Mala, Tibetan Buddhist rosary
108 red sandalwood beads from India, diameter of 6mm for each bead
Chenrezi pendant carved by hand also in red sandalwood
pendant dimensions 59/39/8mm
lapis lazuli of Sar-Ee-Sang Afghanistan
agate nan hong (southern red) of Yunnan site of Baoshan. The color of this particular agate comes from cinnabar.
Jasper of the Alashan Mountains.
As a gemologist graduated from the Institut National de Gemmologie de Paris, all our stones are appraised and certified.
As Malakara, we make all our mala ourselves by scrupulously respecting tradition.
Mala made to order, count 7 days of making after purchase
The mala, trengwa, in Tibetan is the rosary of the Buddhist, the object from which the monk (or even the lay practitioner) almost never separates, holding it in his hand or wrapped around the wrist.
The mala is first of all a utilitarian onjet: it serves as a tactile support for the recitation of mantras, at the same time as it is used to count them if one has set to repeat a defined number.
The mala is composed of 108 beads strung, which justifies its name, since it simply means "garland" (of beads). The different components each contain a symbolic meaning specify: The big pearl (or Buddha's head) which closes the loop repesents the knowledge of emptiness. The small cone that surmounts is the mark of emptiness itself.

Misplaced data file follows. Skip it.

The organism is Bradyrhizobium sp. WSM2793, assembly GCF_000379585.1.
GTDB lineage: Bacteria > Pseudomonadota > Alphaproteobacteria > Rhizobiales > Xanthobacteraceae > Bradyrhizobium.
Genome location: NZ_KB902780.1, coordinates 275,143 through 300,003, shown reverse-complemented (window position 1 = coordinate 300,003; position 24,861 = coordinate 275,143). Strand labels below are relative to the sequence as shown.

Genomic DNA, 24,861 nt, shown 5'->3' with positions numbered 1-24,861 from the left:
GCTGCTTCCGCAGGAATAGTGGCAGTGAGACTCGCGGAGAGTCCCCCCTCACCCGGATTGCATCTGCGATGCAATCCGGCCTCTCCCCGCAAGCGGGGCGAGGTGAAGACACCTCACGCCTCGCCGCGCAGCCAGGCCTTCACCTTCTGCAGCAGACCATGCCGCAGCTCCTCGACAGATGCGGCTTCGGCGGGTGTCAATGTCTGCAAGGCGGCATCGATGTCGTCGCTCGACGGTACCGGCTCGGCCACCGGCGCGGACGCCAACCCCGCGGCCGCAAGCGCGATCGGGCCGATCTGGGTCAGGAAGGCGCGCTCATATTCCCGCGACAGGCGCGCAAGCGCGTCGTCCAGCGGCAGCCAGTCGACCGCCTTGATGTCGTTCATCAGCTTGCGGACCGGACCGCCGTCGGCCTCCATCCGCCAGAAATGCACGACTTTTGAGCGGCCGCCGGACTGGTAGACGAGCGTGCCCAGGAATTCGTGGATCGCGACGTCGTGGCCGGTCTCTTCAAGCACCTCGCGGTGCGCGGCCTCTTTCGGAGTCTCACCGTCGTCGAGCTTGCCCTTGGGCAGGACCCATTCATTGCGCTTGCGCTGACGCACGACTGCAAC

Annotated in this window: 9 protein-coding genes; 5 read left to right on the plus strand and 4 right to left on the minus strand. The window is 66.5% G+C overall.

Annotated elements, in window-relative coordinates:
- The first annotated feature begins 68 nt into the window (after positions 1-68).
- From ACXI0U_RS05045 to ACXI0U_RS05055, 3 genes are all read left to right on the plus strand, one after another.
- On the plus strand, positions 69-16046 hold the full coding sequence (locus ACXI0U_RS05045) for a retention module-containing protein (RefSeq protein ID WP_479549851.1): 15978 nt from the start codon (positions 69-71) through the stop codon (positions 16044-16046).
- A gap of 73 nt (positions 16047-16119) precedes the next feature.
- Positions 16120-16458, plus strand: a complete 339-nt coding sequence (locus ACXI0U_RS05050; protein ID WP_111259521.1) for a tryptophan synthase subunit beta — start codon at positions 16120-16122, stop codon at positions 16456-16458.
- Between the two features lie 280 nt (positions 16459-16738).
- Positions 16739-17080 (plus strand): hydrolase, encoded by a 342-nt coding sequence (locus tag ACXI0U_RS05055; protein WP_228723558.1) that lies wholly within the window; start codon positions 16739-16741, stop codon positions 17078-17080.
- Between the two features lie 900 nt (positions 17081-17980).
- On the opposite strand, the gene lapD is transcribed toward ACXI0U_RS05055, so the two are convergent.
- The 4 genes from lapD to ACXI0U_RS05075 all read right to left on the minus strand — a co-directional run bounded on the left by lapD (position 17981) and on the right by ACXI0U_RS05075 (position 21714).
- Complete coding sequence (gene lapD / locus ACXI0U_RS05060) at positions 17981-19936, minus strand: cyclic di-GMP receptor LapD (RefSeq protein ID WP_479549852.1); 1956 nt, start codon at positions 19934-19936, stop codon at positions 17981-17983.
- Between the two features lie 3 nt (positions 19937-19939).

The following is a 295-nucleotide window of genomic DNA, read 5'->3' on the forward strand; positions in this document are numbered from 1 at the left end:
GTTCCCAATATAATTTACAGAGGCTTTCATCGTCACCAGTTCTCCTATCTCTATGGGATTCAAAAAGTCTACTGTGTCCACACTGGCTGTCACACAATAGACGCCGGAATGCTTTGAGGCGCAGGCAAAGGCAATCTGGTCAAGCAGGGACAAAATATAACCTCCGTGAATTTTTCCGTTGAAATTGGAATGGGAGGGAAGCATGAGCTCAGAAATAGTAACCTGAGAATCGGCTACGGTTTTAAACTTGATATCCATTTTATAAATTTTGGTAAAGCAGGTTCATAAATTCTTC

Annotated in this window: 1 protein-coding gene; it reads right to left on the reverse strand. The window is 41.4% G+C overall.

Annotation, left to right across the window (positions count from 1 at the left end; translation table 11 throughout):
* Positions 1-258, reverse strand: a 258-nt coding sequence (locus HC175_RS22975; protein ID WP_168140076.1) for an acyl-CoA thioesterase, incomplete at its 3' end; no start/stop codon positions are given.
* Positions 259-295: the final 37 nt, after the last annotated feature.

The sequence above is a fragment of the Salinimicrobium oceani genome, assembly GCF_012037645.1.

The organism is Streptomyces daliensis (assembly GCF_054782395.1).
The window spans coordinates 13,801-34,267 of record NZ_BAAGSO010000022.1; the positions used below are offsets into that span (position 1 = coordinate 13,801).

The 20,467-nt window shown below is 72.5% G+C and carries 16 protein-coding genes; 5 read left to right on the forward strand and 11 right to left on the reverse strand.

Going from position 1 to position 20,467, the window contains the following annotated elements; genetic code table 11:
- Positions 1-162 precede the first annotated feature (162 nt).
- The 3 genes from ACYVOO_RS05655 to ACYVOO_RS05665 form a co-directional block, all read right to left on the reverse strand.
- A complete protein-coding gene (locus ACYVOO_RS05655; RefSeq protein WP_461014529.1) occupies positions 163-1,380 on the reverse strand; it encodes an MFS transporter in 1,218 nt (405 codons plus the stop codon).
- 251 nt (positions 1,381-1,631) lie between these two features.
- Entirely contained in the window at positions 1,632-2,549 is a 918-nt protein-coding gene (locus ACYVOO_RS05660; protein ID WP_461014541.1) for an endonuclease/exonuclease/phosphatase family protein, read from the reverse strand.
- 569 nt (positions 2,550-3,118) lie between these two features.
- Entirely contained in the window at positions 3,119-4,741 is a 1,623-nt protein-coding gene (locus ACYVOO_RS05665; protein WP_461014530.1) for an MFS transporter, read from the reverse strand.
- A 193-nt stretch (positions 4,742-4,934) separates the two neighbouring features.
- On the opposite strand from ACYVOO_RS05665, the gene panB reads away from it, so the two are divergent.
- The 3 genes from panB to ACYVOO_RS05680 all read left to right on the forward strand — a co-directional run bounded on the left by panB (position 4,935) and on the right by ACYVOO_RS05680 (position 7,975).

This red sandalwood, coming from India, much rarer than white sandalwood has no characteristic smell and is part of the very precious woods.
In Buddhism, sandalwood is one of the Padma (lotus) and corresponds to the Amitabha Buddha, moreover the element of this Buddha is fire and its color, red. Sandalwood is considered capable of transforming desires and retaining the attention of a person practicing meditation.
Sandalwood is one of the main constituents of incense made in China, Taiwan, Japan, Vietnam, Korea, and is intended to be lit in temples or during cults. It is also used a lot in India for these same applications.
The bodhisattva Avalokiteshvara (Hindi अवलोकितेश्वर Avalokiteśvara "lord who observes from above", Chinese 觀世音 Guānshìyīn or 觀音 Guānyīn, Shanghainese Kueu(sy)'in, Korean Gwanseeum 관세음, Japanese 観音 Kan'non, Tibetan Chenrezig, Vietnamese Quán Thế Âm, Indonesian Kwan Im, Khmer លោកេស្វរ Lokesvara), is arguably the most revered and popular great bodhisattva among the Buddhists of the Great Vehicle. It is also used as yidam (tutelary deity) in tantric meditations.
Protean and syncretic Bodhisattva (it can represent all other bodhisattva), embodying the ultimate compassion, it can be feminine in China, Korea, Japan and Vietnam, in the form of Guan Yin.
He is considered the protector of Tibet where King Songtsen Gampo and later the Dalai Lamas are seen as his offsmen. This is also the case for other tulkou such as the karmapa. Also called Padmapāṇi or Maṇipadmā, it is invoked by the famous mantra Om̐ Maṇipadme hūm (ॐ मणिपद्मेहूम्).